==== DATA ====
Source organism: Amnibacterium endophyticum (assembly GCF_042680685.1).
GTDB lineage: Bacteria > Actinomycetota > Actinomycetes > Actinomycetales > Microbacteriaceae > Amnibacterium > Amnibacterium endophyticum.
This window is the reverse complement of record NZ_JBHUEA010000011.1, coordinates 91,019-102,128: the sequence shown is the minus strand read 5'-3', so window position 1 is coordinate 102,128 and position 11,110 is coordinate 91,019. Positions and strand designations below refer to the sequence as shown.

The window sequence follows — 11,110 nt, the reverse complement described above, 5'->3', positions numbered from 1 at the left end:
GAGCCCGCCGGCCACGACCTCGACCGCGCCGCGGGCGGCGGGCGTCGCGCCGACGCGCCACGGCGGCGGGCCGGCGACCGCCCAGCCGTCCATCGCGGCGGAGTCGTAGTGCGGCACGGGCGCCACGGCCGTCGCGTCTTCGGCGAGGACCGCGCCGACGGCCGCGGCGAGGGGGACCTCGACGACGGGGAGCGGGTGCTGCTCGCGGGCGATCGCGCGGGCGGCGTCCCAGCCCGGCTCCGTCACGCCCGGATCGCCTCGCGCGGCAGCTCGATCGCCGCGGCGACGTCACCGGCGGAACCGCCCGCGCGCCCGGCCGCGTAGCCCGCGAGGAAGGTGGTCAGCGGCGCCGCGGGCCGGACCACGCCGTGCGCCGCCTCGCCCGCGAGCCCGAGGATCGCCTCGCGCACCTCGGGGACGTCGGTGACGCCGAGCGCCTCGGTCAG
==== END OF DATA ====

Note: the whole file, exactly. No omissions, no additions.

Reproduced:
Source organism: Amnibacterium endophyticum (assembly GCF_042680685.1).
GTDB lineage: Bacteria > Actinomycetota > Actinomycetes > Actinomycetales > Microbacteriaceae > Amnibacterium > Amnibacterium endophyticum.
This window is the reverse complement of record NZ_JBHUEA010000011.1, coordinates 91,019-102,128: the sequence shown is the minus strand read 5'-3', so window position 1 is coordinate 102,128 and position 11,110 is coordinate 91,019. Positions and strand designations below refer to the sequence as shown.

The window sequence follows — 11,110 nt, the reverse complement described above, 5'->3', positions numbered from 1 at the left end:
GAGCCCGCCGGCCACGACCTCGACCGCGCCGCGGGCGGCGGGCGTCGCGCCGACGCGCCACGGCGGCGGGCCGGCGACCGCCCAGCCGTCCATCGCGGCGGAGTCGTAGTGCGGCACGGGCGCCACGGCCGTCGCGTCTTCGGCGAGGACCGCGCCGACGGCCGCGGCGAGGGGGACCTCGACGACGGGGAGCGGGTGCTGCTCGCGGGCGATCGCGCGGGCGGCGTCCCAGCCCGGCTCCGTCACGCCCGGATCGCCTCGCGCGGCAGCTCGATCGCCGCGGCGACGTCACCGGCGGAACCGCCCGCGCGCCCGGCCGCGTAGCCCGCGAGGAAGGTGGTCAGCGGCGCCGCGGGCCGGACCACGCCGTGCGCCGCCTCGCCCGCGAGCCCGAGGATCGCCTCGCGCACCTCGGGGACGTCGGTGACGCCGAGCGCCTCGGTCAG